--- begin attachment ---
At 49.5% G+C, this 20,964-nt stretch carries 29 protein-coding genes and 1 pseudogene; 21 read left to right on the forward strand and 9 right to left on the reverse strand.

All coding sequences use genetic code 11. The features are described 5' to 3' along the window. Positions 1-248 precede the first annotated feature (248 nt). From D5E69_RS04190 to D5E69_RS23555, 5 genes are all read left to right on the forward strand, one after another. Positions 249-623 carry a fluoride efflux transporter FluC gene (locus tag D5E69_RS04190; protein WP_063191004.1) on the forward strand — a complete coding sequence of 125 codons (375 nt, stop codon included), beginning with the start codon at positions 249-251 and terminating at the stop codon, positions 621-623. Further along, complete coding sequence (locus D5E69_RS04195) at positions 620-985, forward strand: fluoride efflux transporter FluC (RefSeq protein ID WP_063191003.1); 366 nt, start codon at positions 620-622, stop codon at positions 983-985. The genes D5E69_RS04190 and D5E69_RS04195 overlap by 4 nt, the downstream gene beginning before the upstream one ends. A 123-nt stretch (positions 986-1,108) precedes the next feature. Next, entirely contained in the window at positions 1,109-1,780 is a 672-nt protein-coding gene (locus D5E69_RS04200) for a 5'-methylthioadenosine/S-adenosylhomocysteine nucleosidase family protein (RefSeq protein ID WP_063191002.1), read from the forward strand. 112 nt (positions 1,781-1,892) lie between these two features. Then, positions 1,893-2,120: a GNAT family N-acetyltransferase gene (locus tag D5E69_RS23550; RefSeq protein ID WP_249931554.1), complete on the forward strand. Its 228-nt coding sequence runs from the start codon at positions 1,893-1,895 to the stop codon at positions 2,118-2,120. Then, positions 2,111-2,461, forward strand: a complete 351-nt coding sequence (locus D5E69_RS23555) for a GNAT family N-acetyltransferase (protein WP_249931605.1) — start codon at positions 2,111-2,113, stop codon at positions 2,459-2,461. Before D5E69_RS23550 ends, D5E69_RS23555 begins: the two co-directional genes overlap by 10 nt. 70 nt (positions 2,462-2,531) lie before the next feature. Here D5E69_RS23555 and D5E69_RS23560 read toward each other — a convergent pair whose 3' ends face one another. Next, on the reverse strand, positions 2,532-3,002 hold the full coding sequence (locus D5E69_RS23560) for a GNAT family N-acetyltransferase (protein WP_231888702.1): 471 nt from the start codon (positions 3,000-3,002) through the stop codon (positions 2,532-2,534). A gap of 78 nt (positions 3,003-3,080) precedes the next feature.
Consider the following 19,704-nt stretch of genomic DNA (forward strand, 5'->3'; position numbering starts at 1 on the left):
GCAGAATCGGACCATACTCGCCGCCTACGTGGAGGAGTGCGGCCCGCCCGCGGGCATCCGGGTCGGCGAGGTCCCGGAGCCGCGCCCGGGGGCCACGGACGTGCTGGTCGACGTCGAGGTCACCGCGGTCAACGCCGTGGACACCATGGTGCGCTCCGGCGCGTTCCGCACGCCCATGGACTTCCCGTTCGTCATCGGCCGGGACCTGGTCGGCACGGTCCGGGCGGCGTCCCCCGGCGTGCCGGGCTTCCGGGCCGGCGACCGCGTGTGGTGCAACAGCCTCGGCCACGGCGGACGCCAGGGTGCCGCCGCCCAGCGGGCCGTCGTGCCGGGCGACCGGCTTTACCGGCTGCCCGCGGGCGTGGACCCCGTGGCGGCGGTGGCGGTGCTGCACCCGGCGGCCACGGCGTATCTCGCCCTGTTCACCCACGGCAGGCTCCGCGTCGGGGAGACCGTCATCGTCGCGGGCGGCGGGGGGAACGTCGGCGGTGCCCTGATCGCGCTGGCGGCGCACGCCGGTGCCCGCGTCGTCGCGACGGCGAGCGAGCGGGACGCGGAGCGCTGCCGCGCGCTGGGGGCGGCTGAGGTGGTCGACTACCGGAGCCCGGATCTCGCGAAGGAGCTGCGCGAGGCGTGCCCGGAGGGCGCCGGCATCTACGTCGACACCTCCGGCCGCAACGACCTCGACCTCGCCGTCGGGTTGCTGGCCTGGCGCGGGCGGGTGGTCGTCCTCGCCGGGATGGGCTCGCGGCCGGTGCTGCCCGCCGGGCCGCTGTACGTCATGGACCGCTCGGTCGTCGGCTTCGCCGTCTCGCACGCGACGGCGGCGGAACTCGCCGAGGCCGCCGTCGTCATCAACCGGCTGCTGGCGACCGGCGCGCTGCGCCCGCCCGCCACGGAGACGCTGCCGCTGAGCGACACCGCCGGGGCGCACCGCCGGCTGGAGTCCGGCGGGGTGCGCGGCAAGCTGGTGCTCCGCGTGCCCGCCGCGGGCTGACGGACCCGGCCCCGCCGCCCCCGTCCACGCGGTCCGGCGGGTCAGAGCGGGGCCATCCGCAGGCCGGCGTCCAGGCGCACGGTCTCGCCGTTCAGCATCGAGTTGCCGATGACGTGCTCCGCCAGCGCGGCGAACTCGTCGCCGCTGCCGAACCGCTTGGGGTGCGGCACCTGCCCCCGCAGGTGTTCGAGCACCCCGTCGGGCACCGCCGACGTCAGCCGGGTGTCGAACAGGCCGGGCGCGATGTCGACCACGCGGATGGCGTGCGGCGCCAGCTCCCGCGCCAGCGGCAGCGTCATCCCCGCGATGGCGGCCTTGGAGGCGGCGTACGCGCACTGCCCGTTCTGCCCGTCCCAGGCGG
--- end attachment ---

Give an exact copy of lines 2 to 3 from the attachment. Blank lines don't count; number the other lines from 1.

All coding sequences use genetic code 11. The features are described 5' to 3' along the window. Positions 1-248 precede the first annotated feature (248 nt). From D5E69_RS04190 to D5E69_RS23555, 5 genes are all read left to right on the forward strand, one after another. Positions 249-623 carry a fluoride efflux transporter FluC gene (locus tag D5E69_RS04190; protein WP_063191004.1) on the forward strand — a complete coding sequence of 125 codons (375 nt, stop codon included), beginning with the start codon at positions 249-251 and terminating at the stop codon, positions 621-623. Further along, complete coding sequence (locus D5E69_RS04195) at positions 620-985, forward strand: fluoride efflux transporter FluC (RefSeq protein ID WP_063191003.1); 366 nt, start codon at positions 620-622, stop codon at positions 983-985. The genes D5E69_RS04190 and D5E69_RS04195 overlap by 4 nt, the downstream gene beginning before the upstream one ends. A 123-nt stretch (positions 986-1,108) precedes the next feature. Next, entirely contained in the window at positions 1,109-1,780 is a 672-nt protein-coding gene (locus D5E69_RS04200) for a 5'-methylthioadenosine/S-adenosylhomocysteine nucleosidase family protein (RefSeq protein ID WP_063191002.1), read from the forward strand. 112 nt (positions 1,781-1,892) lie between these two features. Then, positions 1,893-2,120: a GNAT family N-acetyltransferase gene (locus tag D5E69_RS23550; RefSeq protein ID WP_249931554.1), complete on the forward strand. Its 228-nt coding sequence runs from the start codon at positions 1,893-1,895 to the stop codon at positions 2,118-2,120. Then, positions 2,111-2,461, forward strand: a complete 351-nt coding sequence (locus D5E69_RS23555) for a GNAT family N-acetyltransferase (protein WP_249931605.1) — start codon at positions 2,111-2,113, stop codon at positions 2,459-2,461. Before D5E69_RS23550 ends, D5E69_RS23555 begins: the two co-directional genes overlap by 10 nt. 70 nt (positions 2,462-2,531) lie before the next feature. Here D5E69_RS23555 and D5E69_RS23560 read toward each other — a convergent pair whose 3' ends face one another. Next, on the reverse strand, positions 2,532-3,002 hold the full coding sequence (locus D5E69_RS23560) for a GNAT family N-acetyltransferase (protein WP_231888702.1): 471 nt from the start codon (positions 3,000-3,002) through the stop codon (positions 2,532-2,534). A gap of 78 nt (positions 3,003-3,080) precedes the next feature.
Consider the following 19,704-nt stretch of genomic DNA (forward strand, 5'->3'; position numbering starts at 1 on the left):